webGL + HTML5 Audio = Web Strobe Tuner

As some of you may know, I spent the past 8 months or so working at a great little music startup in Los Angeles called Miso Media.  Though I’m moving forward with my own projects up in Seattle, I look back on the work I created there with a terrific sense of accomplishment.  A great deal of my time was spent porting their proprietary FFT, affine transformation, and pitch detection algorithms to various embedded platforms.  I did some fun stuff with openGL texture transforms and shaders, but the real meat of the work I did was in optimizing for embedded platform efficiency.  As such, the porting of their polyphonic pitch detection algorithms to client-side Javascript became a feasible option and the last bit of my tenure at Miso I spent porting the fruits of my optimization efforts to HTML5, Javascript, and webGL.

While you may have used an iOS or Android strobe tuner, or perhaps a multi-thousand dollar real-life tuner, I guarantee you’ve never seen anything like this before.

Miso Media will be officially launching this HTML5 web strobe tuner on their corporate site before their Shark Tank episode this week.  It uses Flash to provide microphone access until browsers support HTML5 audio in.  For you musicians and vocalists out there, this is huge.  Head over to the web tuner, and use your laptop or PC microphone to tune your instrument on a full stroboscopic tuner in real-time.  Everything happens client-side, with nothing sent to the server and no data usage for users who may be on mobile plans.  There is nothing to purchase, no complex hardware to lug around, and no setup required.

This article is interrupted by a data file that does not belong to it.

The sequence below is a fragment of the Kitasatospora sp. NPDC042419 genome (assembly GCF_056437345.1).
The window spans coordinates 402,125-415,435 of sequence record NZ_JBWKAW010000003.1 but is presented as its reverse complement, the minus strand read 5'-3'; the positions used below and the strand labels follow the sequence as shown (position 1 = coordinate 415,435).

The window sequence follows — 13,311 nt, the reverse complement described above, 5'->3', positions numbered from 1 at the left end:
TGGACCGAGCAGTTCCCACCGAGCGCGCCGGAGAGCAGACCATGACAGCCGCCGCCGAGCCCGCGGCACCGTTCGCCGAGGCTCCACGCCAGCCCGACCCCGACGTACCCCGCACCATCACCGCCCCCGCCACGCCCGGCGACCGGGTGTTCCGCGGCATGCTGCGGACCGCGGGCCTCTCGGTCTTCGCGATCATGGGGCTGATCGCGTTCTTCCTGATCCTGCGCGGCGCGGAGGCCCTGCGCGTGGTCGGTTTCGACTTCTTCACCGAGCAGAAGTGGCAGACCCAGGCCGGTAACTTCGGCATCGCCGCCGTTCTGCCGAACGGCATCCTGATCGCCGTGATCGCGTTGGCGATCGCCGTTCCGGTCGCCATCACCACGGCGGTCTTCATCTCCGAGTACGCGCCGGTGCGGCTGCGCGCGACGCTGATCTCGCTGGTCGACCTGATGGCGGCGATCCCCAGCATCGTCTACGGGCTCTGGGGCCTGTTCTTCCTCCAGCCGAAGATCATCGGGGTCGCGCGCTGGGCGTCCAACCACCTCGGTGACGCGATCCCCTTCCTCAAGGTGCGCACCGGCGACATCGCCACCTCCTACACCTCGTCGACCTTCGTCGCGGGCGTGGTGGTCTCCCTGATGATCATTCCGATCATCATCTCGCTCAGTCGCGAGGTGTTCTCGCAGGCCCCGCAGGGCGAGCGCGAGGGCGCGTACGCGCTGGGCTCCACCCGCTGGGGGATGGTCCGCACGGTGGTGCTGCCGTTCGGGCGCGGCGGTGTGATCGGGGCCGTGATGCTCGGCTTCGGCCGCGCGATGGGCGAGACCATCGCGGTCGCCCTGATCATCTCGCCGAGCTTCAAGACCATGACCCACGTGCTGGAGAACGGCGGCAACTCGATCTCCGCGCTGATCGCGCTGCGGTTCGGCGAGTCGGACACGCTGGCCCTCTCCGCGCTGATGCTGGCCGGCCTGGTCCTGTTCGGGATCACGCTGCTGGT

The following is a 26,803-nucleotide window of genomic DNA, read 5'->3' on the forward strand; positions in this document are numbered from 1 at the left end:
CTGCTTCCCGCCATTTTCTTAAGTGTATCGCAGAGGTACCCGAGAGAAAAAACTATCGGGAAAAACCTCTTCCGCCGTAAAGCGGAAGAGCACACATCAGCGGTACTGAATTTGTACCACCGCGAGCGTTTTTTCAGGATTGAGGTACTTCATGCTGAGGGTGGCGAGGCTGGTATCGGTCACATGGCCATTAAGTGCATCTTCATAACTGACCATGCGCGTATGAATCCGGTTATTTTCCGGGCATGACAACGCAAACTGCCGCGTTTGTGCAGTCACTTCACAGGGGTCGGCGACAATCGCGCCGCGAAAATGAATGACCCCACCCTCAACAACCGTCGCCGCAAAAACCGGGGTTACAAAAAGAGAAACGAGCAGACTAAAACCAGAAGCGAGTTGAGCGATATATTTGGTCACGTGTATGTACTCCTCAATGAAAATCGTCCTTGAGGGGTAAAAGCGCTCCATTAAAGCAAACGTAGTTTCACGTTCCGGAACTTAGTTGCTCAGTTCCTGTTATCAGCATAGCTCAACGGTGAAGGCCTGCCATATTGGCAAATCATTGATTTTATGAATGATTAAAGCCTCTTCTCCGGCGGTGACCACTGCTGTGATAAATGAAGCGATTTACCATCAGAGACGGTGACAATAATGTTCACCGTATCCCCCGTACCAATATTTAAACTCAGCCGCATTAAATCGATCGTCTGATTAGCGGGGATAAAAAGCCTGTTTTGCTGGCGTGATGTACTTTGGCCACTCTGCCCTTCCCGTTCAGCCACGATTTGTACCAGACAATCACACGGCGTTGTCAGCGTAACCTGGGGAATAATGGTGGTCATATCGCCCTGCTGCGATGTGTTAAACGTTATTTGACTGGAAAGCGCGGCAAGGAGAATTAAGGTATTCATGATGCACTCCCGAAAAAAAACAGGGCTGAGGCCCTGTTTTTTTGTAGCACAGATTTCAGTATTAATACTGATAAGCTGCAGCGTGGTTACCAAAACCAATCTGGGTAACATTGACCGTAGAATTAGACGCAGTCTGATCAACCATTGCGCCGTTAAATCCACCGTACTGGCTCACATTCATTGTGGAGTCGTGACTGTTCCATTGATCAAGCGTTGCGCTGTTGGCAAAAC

That said, not everybody has Flash and I’m certainly no big fan of Adobe’s business model.  I wrote the web tuner in a completely modular way, with Flash being used for only the most bare minimum of microphone functions.  Because of this, I’ve created a ‘demo’ HTML5 strobe tuner that you can use with audio files.  No Flash is required, but you will need a browser that supports the html5 audio tag (Chrome for now, all other browsers to come soon).  A musician I forwarded this to told me: ‘This is one of the coolest things I’ve ever seen on the web, period.”  I don’t know if it stands up to said proclamation, but I am terrifically proud of my work, and hope you enjoy it.  The code is minified to protect their IP, but my hope is that some future version will be open source as their algorithms change over time.

You can try out the pure HTML5 Strobe tuner here, and you can view it embedded in my impress.JS resume here.

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